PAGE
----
Woohoo, here we go - my first cooking tutorial! The irony of someone such as myself, a relative newbie in the kitchen, providing any kind of tutorial related to cooking is amusing and embarrassing in equal proportions, but this roast chicken has garnered such rave reviews from friends and family every single time I have made it that I am not as mortified as I should be at sharing it with you all.
The recipe derives from a mish-mash of sources, both in terms of inspiration and the scientific principles behind cooking times, method of preparation, etc. For example, sticking the chicken in the fridge for a few hours prior to roasting is a tip I learnt from Heston Blumenthal's Perfect Roast Chicken, and it does indeed guarantee extra-crispy skin. Rubbing some sort of fat, seasoned with salt and herbs, between the flesh of the chicken and its skin is something advised by many cookbooks and bloggers, and it makes such a difference in terms of helping the chicken meat to retain its moisture. The fact that there is such a variety of "contributors" to this recipe makes me extra proud of it.
So, without further ado, here's my very first cooking tutorial:
How to make the perfect roast chicken!
Get yourself a medium to large raw, whole chicken, around 1.5-2kg. Free-range and/or organic is always best when it comes to poultry. It's also expensive, unfortunately :( Anyway, remove the pad of fat that is sometimes present inside the cavity of the chicken. If it is there, keep it because we're going to use that later!
Wash the chicken thoroughly under cold, running water. Make sure you clean inside the cavity as well. If the chicken is extra-dirty, with some hair still attached, you can use a coarse-grained salt to "scrub" the chicken. Just rub it vigorously over the skin and and inside the cavity, and rinse off with water. Pat dry with a paper towel.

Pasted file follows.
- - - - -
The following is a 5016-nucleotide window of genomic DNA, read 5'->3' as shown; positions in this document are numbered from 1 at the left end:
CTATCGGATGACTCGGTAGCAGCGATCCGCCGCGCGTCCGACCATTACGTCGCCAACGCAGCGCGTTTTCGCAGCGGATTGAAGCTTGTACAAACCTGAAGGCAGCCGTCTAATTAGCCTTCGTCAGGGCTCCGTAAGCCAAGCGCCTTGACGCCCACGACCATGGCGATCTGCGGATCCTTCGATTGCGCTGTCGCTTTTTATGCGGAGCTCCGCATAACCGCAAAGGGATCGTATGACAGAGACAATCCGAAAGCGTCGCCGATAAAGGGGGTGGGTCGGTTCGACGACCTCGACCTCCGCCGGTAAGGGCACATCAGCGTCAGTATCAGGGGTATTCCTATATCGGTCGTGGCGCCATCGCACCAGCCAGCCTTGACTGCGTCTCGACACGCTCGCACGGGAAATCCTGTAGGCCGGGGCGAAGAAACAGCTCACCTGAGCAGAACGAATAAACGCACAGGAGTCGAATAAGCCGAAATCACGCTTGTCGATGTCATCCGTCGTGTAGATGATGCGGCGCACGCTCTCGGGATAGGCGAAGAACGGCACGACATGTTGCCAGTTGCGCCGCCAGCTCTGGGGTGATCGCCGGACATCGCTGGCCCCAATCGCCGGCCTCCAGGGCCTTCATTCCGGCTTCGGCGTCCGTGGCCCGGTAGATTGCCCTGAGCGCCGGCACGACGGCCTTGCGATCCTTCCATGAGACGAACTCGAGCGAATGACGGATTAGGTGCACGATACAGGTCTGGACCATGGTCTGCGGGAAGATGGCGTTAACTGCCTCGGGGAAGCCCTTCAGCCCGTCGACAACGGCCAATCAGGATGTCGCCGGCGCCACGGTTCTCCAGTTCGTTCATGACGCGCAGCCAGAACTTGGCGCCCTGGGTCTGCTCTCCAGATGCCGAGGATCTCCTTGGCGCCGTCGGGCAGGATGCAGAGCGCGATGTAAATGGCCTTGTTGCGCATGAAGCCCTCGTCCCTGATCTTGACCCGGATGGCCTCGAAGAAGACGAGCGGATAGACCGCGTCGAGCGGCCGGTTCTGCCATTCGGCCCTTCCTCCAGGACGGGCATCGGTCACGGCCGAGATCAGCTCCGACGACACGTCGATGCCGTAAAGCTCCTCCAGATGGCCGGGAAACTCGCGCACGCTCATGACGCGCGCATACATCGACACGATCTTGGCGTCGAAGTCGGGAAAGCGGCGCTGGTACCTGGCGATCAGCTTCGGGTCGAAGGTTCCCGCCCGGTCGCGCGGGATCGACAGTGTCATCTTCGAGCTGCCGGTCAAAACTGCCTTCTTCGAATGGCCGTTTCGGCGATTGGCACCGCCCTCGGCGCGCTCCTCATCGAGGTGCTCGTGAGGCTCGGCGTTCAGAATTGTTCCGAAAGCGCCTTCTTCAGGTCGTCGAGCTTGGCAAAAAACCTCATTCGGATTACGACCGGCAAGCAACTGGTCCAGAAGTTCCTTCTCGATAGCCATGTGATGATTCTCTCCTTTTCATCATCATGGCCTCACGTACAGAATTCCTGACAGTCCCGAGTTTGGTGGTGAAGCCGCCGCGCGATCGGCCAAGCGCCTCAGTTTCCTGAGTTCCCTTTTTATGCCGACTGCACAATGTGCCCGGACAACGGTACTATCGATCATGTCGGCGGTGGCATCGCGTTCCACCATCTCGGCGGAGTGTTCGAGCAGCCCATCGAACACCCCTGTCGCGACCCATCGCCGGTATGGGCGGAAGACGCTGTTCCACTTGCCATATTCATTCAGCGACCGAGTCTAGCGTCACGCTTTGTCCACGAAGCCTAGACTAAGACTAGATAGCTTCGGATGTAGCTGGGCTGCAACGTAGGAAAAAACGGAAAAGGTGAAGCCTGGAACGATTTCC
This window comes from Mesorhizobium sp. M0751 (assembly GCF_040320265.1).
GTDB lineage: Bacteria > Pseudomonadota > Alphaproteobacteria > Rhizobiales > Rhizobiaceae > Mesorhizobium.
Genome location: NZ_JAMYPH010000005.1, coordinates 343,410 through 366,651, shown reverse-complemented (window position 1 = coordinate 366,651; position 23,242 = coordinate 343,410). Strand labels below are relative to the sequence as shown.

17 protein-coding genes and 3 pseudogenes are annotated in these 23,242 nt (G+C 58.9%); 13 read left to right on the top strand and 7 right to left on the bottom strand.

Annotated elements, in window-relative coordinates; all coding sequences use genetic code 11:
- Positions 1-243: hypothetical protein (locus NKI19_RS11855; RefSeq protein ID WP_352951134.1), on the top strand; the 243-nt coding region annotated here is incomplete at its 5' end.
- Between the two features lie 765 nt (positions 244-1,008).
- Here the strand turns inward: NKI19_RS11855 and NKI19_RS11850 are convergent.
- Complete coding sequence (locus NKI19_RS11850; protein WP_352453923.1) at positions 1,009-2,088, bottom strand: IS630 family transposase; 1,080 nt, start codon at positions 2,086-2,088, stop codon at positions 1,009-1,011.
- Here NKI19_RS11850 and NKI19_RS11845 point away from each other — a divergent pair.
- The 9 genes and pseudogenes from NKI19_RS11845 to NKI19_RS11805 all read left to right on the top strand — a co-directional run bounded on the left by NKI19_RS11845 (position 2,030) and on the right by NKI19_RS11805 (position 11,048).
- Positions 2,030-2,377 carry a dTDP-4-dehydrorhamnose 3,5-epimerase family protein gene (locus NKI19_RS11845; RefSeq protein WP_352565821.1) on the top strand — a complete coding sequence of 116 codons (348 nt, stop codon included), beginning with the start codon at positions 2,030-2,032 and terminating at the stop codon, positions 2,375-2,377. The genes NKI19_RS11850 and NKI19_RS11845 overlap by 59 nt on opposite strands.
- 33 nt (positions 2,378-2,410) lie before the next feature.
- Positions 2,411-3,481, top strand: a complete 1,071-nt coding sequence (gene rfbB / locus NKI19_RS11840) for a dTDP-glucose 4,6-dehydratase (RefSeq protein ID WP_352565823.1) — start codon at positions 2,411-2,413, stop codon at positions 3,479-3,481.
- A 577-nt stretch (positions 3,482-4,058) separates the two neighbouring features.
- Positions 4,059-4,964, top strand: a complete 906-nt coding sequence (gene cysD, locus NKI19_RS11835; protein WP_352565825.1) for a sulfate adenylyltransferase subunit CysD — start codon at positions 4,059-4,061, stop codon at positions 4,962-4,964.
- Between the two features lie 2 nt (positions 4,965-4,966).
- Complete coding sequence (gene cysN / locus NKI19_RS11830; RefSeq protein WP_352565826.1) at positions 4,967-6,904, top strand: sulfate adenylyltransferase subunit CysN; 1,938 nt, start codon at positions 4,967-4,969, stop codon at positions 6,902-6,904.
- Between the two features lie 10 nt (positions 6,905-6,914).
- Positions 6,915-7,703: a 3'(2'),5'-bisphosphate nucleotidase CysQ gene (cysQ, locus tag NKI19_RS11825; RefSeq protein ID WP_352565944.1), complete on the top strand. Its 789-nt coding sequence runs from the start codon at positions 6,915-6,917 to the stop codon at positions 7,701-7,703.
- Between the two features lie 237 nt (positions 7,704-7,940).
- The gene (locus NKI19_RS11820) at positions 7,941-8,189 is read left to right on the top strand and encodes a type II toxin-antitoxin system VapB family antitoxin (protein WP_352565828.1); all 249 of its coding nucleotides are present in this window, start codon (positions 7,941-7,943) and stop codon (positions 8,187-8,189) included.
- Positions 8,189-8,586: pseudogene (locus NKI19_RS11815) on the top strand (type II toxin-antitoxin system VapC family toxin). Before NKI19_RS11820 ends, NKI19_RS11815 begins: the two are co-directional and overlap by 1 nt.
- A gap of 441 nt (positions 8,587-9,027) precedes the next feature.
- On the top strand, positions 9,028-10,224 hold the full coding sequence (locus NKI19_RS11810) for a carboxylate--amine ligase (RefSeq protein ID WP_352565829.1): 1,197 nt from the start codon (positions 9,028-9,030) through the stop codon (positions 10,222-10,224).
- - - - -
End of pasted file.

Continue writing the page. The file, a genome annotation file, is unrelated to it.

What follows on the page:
Now, prepare the fat mixture that we're going to insert under the skin. Jamie Oliver used butter in his roast turkey. You could do the same here, but I personally don't like the smell of melted/cooked butter (but okay with it in finished, baked products ;P). So, I use animal fat instead. So far, I have tried rendered Wagyu lard (which I found at Victor Churchill) and, on this occasion, goose fat. Both gave good results.
Into three, generous tablespoonfuls of your fat of choice add: 2tsp of dried garlic granules, 2tblsp of dried herbs (I used a pre-mixed blend of thyme, rosemary, marjoram, basil, oregano and sage, but feel free to play around with different ratios of these and/or other herbs.), 1/2 tsp of ground (black or rainbow) peppercorns, and 1-2tsp of salt.
The line-up; salt not pictured.
Put all the aforementioned ingredients into a bowl.
Mix everything together to form a paste, and set aside.
Okay, moving onto the chicken. We now need to separate the skin from the underlying flesh. Remember that Maggie Beer episode from this year's Masterchef Australia where all the contestants were gingerly prying the skin off the chicken at a snail's pace, terrified that the whole thing would rip apart without a moment's notice? That sent me into a state of paranoia the first time I did this, but guess what? The skin of a raw chicken is almost impossible to rip apart with your bare hands. It's incredibly tough and elastic, and as long as you don't have inch-long nails, or a pre-existing tear in the skin, there is nothing to worry about.